You should also authenticate the return value using the secret key you received when you registered your website with Facebook. Otherwise, someone could fake a registration request and cause problems with user login. You can do it like this:

  // check the signature in $sig using $payload
  if ($sig !== hash_hmac('sha256', $payload, FACEBOOK_SECRET, TRUE)) {
    // INVALID SIGNATURE! Show an error message.

Saving the data into an existing user account system

There are number of things you want to take into account when saving the from the user data into the system:

  • Facebook does not give you a username for the user unless you ask for one. You can either:

    • Ask for one from the user as a custom field (easy, but I don't like it since it reduces the convenience of Facebook integration; and what about if that username is taken?).
    • Make it so that you can have user accounts that do not have a username at all.
    • In both cases, you have to make sure that the user cannot log in directly using the old style login, only via Facebook (unless you ask for a password as well).
  • The user might have already registered an account on your site with the same email address. In this case, you don't want to duplicate the user, and usually you can't since email addresses are expected to be unique across the system.
  • You need to make database changes to add two pieces of information: first, the user's Facebook user id and second, the time-limited access token we need to retrieve more data from Facebook (oauth_token in the return value).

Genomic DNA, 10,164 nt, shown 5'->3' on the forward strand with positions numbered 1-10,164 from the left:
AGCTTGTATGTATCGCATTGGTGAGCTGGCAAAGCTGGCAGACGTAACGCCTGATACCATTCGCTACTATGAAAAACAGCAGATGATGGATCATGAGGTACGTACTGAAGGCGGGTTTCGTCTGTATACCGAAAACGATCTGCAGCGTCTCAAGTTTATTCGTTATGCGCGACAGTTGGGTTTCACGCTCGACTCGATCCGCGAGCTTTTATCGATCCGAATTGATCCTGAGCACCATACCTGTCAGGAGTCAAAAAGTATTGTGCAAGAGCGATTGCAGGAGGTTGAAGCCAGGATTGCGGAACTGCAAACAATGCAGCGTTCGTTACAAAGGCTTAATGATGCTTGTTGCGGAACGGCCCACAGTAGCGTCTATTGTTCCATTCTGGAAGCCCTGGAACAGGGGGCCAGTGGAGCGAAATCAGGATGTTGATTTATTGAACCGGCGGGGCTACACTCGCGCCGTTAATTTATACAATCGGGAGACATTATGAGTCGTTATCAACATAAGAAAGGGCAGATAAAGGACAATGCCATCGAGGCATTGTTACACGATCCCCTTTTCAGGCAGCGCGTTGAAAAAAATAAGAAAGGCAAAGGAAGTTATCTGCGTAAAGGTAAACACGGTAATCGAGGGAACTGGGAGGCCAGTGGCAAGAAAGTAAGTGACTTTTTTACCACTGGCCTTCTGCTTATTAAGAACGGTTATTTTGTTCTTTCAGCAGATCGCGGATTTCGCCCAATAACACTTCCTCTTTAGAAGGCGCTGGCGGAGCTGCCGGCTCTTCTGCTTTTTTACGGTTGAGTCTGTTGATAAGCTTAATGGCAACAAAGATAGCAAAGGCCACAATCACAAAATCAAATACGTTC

Since these are specific to your application, I can't say much about them. In any case, you want to add facebook_user_id as one field in the user information.

Option 1 would be to set the user name to empty for those users registered from Facebook. You then need to design your application so that it can show the full name of the user instead of the username elsewhere, since this field will now not necessarily be filled in. A properly designed app should not need to search for users by their username, but rather by user ID on your site. You also need to make sure that users with empty usernames/passwords cannot log in.

Option 2 would be to auto-generate a user id for the user based on their name. You need to make sure the username is not taken, and if it is, generate an alternative. Then you can allow the user to change their username later, as long as uniqueness checks are maintained. You need to make sure that users without a password cannot log in, or generate a really long random string as the password, hash it and forget the password completely.

Option 3 would be to ask for a username, and perhaps even a password - but then the only benefit is that you get some information typed in automatically, which does not make for a smooth experience (weren't we trying to avoid filling in fields here?).

I would go with option 2. While it does theoretically open the possibility that someone could guess the random string and autogenerated user id; I think there are easier avenues of attack such as guessing weak passwords.

Next part

In part 3 of my Facebook login tutorial I go into implementation specifics using the Javascript SDK.


Kabindra Bakey: just the thing i need... its better with the logout system flowchart embeded too